### What You are Going to Learn

In the last lesson we introduced the concept of selection. Selection is how a computer program makes a decision.

In this lesson we want to extend the concept to selection to show you how a computer program can make a choice between two or more alternatives.

### How to do Something `else`

So far we have showed you how to use selection statements to make decision in your programs. Go calls selection statements `if` statements. But this is only part of the story of selection.

You can achieve a huge amount with just `if` statements and variables. But sometimes you want something more. Sometimes you want to do one thing if the condition in the `if` statement is true, but a completely different thing if the condition is false.

You can do this already, you just need to use two `if` statements like this:

``````if number > 10 {
fmt.Println("The number is greater than 10")
}
if number <= 10 {
fmt.Println("The number is less than or equal to 10")
}``````

### Now it is your turn

Think about this carefully for a minute. Can you work out what happens if number had the values 5, 10, 15? Is it possible for both of the conditions to be true at the same time?

If the value of number is 5 or 10 then only the second condition is true. So the output would be

``The number is less than or equal to 10``

If number is 15 then only the first condition is true and the output is

``The number is greater than 10``

Both conditions cannot be true at the same time. The conditions are the opposite of each other.

There is an easier way to do this. It’s called an `if else` statement and that is what you are going to learn about in this lesson.

### Important

Make sure you have completed the last lesson about selection before you try this lesson. You will need to understand selection and `if` statements first.

### Selection

Before we get to `if else` statements lets look back at selection and `if` statements. The `if else` statement is an extension of the `if` statement so you need to know how `if` statements work first.

### Now it is your turn

Can you remember what these operators mean?

 `==` `<` <= `>` >=

If you type an `if` statement in a computer program what will the answers be?

Look at this `if` statement

``````if temperature = 100
fmt.Println("The water is boiling.")
fmt.Println("The water is getting hotter.")``````

How many mistakes can you find?

 `==` equals to `<` less than `<=` less than or equal to `>` greater than `>=` greater than or equal to

Note that double equals sign, `==` is used for equals to. A single equals sign is already used in Go for variable assignment.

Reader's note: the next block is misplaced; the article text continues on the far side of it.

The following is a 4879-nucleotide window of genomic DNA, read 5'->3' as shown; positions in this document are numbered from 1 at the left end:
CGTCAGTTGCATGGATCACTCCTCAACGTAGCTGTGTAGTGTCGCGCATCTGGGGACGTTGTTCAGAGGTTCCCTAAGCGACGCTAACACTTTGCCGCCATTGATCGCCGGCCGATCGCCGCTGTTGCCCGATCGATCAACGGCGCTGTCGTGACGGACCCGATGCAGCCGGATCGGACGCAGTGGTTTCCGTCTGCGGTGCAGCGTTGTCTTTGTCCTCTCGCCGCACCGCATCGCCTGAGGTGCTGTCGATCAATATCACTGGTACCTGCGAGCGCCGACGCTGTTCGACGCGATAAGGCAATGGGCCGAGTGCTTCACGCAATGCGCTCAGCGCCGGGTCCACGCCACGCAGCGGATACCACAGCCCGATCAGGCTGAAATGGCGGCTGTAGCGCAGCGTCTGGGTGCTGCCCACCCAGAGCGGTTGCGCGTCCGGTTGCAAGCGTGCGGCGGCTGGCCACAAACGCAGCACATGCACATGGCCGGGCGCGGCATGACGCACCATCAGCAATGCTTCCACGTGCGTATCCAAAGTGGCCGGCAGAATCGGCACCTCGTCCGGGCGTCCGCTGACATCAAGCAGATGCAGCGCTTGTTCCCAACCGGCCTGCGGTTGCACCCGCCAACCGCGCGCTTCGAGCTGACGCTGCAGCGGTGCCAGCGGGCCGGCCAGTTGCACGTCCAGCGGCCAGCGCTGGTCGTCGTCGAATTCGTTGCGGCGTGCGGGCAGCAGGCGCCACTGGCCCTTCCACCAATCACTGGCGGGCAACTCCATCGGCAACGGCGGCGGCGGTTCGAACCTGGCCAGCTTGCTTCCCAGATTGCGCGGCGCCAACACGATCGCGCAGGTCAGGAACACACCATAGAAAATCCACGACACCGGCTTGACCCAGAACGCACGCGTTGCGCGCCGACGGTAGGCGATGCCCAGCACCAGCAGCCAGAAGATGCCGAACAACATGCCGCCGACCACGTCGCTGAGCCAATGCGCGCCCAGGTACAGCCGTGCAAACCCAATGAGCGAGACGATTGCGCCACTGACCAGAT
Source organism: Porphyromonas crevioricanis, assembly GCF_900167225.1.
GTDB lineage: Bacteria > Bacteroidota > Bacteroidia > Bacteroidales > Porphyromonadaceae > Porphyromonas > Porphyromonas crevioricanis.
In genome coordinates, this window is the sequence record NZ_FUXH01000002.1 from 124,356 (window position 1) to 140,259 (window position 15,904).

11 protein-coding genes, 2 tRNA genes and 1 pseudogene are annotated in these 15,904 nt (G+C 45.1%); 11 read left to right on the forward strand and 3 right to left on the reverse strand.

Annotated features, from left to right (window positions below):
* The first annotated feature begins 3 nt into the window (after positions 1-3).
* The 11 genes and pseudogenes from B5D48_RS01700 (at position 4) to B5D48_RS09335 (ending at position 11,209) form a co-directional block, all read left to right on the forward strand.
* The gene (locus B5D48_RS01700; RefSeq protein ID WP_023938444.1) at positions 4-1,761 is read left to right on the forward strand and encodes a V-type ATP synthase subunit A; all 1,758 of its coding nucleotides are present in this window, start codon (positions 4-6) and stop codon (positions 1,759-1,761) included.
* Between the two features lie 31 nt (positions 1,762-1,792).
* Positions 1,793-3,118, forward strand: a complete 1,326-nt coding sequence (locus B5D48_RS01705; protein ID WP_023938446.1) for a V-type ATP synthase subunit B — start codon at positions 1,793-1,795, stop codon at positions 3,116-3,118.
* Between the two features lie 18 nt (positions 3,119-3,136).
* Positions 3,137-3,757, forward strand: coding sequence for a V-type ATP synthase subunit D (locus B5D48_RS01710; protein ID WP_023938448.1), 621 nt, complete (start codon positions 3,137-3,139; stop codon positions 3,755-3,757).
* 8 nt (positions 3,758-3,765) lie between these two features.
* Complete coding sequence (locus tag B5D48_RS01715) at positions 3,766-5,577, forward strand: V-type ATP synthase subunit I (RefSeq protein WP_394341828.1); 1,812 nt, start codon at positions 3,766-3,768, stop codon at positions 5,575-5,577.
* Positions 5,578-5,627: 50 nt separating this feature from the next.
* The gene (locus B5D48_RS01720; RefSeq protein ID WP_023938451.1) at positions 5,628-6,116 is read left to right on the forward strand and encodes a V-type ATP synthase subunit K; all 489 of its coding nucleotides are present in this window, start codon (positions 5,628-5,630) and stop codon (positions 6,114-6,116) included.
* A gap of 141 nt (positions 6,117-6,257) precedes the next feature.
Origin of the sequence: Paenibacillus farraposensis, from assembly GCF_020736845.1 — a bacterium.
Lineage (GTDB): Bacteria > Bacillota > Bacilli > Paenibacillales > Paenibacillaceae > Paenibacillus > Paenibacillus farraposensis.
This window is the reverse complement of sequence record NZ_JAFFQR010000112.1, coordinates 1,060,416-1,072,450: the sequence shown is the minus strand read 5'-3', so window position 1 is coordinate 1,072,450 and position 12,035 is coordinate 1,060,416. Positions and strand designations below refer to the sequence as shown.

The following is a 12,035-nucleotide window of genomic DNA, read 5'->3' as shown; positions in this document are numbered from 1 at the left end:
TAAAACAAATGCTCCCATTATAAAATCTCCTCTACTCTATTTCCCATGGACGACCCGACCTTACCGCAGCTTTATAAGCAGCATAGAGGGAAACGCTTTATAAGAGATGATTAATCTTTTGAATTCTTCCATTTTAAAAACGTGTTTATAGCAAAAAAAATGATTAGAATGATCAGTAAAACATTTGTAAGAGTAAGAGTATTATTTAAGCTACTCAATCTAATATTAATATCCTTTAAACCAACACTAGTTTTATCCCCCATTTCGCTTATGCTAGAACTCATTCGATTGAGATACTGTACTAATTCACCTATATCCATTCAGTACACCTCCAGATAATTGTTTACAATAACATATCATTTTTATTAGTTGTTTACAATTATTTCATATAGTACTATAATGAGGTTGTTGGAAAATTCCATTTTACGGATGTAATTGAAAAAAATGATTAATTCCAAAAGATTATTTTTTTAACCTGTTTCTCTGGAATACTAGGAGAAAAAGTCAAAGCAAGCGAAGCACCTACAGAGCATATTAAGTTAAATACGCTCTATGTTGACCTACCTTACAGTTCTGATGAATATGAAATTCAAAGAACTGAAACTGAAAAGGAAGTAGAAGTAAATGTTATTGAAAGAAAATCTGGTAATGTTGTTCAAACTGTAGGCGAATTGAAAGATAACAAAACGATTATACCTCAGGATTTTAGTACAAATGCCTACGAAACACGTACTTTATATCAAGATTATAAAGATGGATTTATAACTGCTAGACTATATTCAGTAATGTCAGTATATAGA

A computer program can only answer true or false to an `if` statement. This means that you have to ask a very precise question.

The `if` statement

``````if temperature = 100
fmt.Println("The water is boiling.")
fmt.Println("The water is getting hotter.")``````

has three mistakes in it. The first two mistakes are the missing opening and closing braces, the `{` and `}` that should surround the line

``fmt.Println("The water is boiling.")``

The last mistake is more subtle. The `if` statement does not contain a valid condition, it contains a variable assignment. The single equals sign, `=` in

``if temperature = 100``

should be replaced with a double equals sign, `==`, to test for equivalence.

The corrected `if` statement would therefore be

``````if temperature == 100 {
fmt.Println("The water is boiling.")
}
fmt.Println("The water is getting hotter.")``````

### Tip

Remember that you always need the braces, the `{` and `}` in the `if` statement. They are important to Go because they mark a block of statements that Go should execute if the condition is true.

Remember that you have to type `==` to mean equals to!

### What is the answer when you compare values?

``12 <= 34``
The question is 12 less than or equal to 34. The answer can only be yes or no, or more correctly true or false.

The concept of true and false, or yes and no, or one and zero so common in computing that it has its own type. The type is known as a boolean type, named after the 19th century mathematician George Boole. Who first described how addition could be described using sets. This has its realisation in computer science as boolean algebra.

Go expresses the boolean type as a type called `bool`. Variables of type `bool` can be created using the same variable declaration pattern as other variables. Likewise values can be assignvalueed to variables of type `bool` using the variable assignment pattern. You can only assign the values `true` or `false` or the result of a comparison to a variable of type `bool`.

To show you what we mean look at this

``````1var answer bool
4    fmt.Println("12 is less than or equal to 34")
5}``````

The result of the comparison of `12 <= 34` is a boolean value and is assigned to the variable `answer` in line 2. The `answer` variable is declared as a `bool` type in line 1.